Cynthia Stone, an administrative specialist with Region 20 until mid-2009, used Working Systemically to transform a low-performing district in south San Antonio. The large, urban district of mostly Hispanic students struggled with high poverty, borderline and inconsistent achievement, and fragmented improvement efforts.
By involving leaders at both district and campus levels, the Working Systemically process helped unify and focus improvement efforts. District and campus leaders now have targeted plans in place and are actively implementing them. "They are also more confident about analyzing data to identify strengths and challenges," says Stone. "And they are using the data to focus on how the system can better support schools and principals to solve problems." Most important, achievement scores have begun to rise. In fact, district leaders were so pleased with the progress that they hired Stone to direct and coordinate their systemic improvement efforts full-time.
Change in a Small, Rural School District
The TXCC has continued working at the Region 20 ESC with Sheila Collazo, component director of School Support Services. In Fall 2009, she began using Working Systemically with a small, rural district of four schools. Although meeting performance standards, the district previously had a low-performing high school and was experiencing changing demographics. District leaders sought to improve student achievement by focusing on 21st century skills and better integrating technology and differentiating instruction.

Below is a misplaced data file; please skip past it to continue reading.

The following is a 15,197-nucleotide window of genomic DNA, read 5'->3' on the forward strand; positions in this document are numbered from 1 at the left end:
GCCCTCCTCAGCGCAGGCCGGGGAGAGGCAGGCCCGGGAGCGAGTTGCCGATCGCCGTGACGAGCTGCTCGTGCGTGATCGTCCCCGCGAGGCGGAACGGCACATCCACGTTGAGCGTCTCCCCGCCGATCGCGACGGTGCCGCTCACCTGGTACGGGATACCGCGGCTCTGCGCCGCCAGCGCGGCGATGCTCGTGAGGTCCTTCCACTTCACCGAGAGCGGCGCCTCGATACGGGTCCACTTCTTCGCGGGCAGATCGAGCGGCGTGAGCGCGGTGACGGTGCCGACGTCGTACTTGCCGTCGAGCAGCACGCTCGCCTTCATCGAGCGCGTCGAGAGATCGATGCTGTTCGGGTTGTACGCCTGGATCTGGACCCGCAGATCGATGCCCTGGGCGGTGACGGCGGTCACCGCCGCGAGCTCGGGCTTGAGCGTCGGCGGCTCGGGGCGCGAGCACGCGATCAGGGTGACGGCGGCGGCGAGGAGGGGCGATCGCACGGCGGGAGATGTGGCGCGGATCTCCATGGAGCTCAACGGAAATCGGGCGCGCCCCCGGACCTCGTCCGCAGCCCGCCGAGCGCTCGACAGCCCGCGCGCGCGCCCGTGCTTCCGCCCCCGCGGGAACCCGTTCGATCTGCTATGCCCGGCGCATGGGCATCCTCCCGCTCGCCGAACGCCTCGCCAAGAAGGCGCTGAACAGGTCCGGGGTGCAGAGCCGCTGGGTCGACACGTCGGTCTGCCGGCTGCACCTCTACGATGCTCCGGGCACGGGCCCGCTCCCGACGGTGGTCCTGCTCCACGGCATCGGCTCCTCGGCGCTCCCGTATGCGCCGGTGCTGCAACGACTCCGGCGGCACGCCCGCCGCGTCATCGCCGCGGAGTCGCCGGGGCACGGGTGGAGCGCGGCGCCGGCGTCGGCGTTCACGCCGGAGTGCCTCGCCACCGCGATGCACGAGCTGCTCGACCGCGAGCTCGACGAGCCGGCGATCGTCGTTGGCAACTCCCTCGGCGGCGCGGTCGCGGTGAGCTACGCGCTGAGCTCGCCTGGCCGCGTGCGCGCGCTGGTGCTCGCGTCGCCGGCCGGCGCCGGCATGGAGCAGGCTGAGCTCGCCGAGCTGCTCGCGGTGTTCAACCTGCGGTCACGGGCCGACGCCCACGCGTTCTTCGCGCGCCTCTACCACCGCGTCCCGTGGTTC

Sheila Collazo, Component Director of School Support Services, Region 20 ESC
Early results are already visible. The district has formed a leadership team, analyzed student achievement data, identified a set of problems to address, and begun developing a focused and integrated improvement plan. Throughout the process, the Working Systemically approach has provided structure and tools to deepen dialogue and collaboration and align key components. For example, a comprehensive needs assessment indicated that English language learners and special education students were underperforming. "School goals for improving achievement in these groups did not align with the district's existing goals," says Collazo. "But instead of routing multiple documents and having endless meetings, the Working Systemically process enabled us to have in-depth discussions, reach consensus, and align our goals. Now the stage is set to move forward in a new direction."